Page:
Cadillac Revives ‘Goddess’ Mascot
American car brand, Cadillac, has revived its historic ‘Goddess’ hood ornament.
The figurine last adorned the bonnets of Cadillacs during the 1930s to mid-1950s, with a final showing on the bespoke 1959 Eldorado Brougham.
In the early years of motoring, car dashboards did not have gauges to relay coolant temperature; this led to the creation of what was dubbed the “Moto-Meter”, a temperature gauge that was mounted on the radiator.
However, by the 1920s, car design had evolved, and manufacturers started introducing coolant temperature gauges to the interior instrument cluster, thereby making the Moto-Meter a thing of the past.
Nonetheless, many motorists still sought after hood-mounted ornamentations, which resulted in the creation of more elegant versions minus a temperature gauge, and which typically took the form of an animal or human to suggest speed or strength.
Making her debut in 1930, the original Cadillac Goddess was designed by William N. Schnell of Ternstedt Manufacturing Company, at the time a subsidiary of General Motors responsible for all GM chromework.
Described as a work of art that captured “the very spirit of unsurpassed swiftness and power, coupled with grace and perfect balance”, the sculpture’s long, sweeping lines were meant to convey “the modern beauty and fleetness” of Cadillac’s vehicles.
It was later in 1933 that the Goddess started to become a more prominent fixture on Cadillacs, following the design of a new version by Chris J. Klein and John R. Morgan, also of Ternstedt Manufacturing; not long after creating the 1933 goddess, Klein was also given a leadership position with GM Design in the sculpting group.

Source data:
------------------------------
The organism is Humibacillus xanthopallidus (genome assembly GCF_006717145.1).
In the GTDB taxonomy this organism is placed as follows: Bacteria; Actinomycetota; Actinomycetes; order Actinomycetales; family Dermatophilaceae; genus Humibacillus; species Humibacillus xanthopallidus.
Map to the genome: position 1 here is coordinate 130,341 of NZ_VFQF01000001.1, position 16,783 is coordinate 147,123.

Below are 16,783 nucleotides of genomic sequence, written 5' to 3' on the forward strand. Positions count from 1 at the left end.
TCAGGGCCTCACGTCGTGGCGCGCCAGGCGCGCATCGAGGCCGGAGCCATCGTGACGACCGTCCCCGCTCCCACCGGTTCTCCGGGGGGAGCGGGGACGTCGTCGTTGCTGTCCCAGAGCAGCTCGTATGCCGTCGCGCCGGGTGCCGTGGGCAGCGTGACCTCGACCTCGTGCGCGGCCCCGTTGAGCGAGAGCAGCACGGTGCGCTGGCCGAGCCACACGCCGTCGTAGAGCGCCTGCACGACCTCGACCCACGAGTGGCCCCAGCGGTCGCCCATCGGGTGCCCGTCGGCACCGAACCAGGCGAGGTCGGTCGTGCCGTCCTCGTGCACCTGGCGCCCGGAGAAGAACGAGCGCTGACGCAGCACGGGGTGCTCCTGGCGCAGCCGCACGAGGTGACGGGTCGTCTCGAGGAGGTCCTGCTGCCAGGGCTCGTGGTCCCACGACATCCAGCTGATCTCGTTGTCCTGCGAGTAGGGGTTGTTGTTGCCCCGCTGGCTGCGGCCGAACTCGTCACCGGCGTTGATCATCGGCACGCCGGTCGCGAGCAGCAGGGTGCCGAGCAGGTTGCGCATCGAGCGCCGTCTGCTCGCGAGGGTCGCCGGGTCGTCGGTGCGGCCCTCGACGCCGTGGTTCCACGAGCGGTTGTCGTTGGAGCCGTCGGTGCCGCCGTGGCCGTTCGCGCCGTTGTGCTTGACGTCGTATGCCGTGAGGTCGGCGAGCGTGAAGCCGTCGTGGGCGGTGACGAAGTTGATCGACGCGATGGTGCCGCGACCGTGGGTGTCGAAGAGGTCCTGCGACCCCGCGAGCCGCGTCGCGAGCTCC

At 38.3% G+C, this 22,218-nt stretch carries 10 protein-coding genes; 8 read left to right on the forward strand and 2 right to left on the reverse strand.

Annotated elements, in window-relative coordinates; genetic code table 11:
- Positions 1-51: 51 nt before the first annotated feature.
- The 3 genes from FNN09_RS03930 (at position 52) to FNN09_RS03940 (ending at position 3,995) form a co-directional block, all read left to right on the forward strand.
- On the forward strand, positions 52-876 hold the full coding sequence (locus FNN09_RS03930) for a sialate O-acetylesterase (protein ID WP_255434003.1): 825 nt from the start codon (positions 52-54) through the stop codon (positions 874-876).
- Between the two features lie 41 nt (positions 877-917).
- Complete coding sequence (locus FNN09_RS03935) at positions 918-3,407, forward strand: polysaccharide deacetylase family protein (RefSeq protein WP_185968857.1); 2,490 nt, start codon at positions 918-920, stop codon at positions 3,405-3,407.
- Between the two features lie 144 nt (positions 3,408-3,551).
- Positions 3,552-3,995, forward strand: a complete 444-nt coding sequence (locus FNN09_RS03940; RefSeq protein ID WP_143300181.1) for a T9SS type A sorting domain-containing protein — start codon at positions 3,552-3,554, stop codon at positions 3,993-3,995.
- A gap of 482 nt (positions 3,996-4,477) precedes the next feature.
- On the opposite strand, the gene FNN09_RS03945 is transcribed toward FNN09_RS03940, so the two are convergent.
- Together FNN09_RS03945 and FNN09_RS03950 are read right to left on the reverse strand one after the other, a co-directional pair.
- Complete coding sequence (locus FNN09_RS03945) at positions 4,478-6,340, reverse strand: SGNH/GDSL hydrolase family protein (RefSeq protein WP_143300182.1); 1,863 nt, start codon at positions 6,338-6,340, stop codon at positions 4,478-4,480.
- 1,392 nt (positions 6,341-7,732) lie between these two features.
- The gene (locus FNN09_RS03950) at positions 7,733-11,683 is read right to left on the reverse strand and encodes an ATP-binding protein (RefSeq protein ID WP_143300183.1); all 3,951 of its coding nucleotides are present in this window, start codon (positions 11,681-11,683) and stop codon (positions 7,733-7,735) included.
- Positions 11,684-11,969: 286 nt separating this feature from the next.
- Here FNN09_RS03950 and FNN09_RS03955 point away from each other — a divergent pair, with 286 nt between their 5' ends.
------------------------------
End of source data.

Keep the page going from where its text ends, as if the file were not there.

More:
Initially available only on the Cadillac V16, the new Goddess was adopted for all models in 1941.
Following World War II and on into the 1950s, her lines evolved further and updated designs were said to have been inspired by the same aircraft influences that spawned tail fins and jet-engine styling cues, under the watch of GM’s famous design boss, Harley Earl.
Now, in the 21st century, the mascot ha returned, with a design by GM design sculptor Richard Wiquist.
Featuring on the all-new Celestiq EV – which is set to go into a limited production run shortly – the refreshed sculpture has also recently been the subject of a special photographic series that Cadillac has created in collaboration with art market website, Artnet.
“Automotive design has always been rooted in the importance of an artistic vision to create an emotional response,” says Bryan Nesbitt, executive director of Cadillac Design.
Adding: “That’s what this series celebrates, as the iconic Cadillac Goddess was originally conceived nearly a century ago as an artful representation of the brand’s spirit and has been reintroduced on the all-new Celestiq ultra-luxury EV.”